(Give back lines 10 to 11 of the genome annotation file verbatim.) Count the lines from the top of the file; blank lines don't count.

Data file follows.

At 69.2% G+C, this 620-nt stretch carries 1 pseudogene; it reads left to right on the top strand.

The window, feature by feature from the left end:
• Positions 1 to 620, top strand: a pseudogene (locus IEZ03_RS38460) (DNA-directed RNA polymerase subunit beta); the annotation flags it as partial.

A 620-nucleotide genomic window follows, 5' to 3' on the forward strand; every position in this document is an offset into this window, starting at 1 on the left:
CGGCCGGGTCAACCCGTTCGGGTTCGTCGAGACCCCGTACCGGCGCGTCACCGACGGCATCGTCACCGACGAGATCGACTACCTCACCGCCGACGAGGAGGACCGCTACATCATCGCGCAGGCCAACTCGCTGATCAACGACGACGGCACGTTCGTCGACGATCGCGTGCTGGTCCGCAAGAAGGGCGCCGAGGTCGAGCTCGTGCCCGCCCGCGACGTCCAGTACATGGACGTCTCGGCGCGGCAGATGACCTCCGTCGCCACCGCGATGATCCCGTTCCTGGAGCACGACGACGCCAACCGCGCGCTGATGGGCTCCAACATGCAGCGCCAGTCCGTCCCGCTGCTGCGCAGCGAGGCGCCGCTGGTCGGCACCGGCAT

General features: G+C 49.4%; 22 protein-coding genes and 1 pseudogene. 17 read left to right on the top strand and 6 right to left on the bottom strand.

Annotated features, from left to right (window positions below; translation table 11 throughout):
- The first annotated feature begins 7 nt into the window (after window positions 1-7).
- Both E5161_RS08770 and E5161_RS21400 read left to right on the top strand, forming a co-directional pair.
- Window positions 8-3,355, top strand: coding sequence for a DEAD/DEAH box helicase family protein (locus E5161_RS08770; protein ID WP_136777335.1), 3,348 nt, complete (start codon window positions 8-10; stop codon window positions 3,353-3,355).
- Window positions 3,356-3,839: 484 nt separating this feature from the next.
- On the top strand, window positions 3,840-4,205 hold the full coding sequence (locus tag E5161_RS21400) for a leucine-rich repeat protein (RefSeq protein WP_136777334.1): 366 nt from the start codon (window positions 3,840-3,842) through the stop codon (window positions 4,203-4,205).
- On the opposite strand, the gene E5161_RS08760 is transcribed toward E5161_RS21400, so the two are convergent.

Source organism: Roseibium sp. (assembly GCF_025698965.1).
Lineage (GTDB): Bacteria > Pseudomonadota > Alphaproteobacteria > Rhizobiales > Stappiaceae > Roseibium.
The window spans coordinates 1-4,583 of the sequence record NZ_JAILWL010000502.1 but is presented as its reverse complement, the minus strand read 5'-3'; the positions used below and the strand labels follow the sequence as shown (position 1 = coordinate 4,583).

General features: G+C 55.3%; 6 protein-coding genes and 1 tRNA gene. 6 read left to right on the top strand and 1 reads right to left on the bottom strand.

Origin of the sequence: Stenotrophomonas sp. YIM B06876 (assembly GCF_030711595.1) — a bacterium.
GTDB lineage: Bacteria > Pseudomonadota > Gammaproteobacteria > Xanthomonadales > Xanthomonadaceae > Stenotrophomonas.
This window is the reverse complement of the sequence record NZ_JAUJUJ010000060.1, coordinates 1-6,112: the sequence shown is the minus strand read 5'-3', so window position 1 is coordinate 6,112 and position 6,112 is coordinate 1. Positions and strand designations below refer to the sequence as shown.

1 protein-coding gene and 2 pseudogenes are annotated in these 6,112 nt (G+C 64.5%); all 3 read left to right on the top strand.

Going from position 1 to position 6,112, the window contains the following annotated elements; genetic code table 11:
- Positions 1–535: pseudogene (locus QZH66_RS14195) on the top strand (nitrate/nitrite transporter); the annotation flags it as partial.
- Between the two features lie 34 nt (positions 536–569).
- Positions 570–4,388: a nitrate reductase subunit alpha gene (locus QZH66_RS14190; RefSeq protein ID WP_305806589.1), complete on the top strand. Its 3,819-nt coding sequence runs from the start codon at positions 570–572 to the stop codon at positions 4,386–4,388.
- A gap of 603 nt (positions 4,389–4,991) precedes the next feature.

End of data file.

- Window positions 8-3,355, top strand: coding sequence for a DEAD/DEAH box helicase family protein (locus E5161_RS08770; protein ID WP_136777335.1), 3,348 nt, complete (start codon window positions 8-10; stop codon window positions 3,353-3,355).
- Window positions 3,356-3,839: 484 nt separating this feature from the next.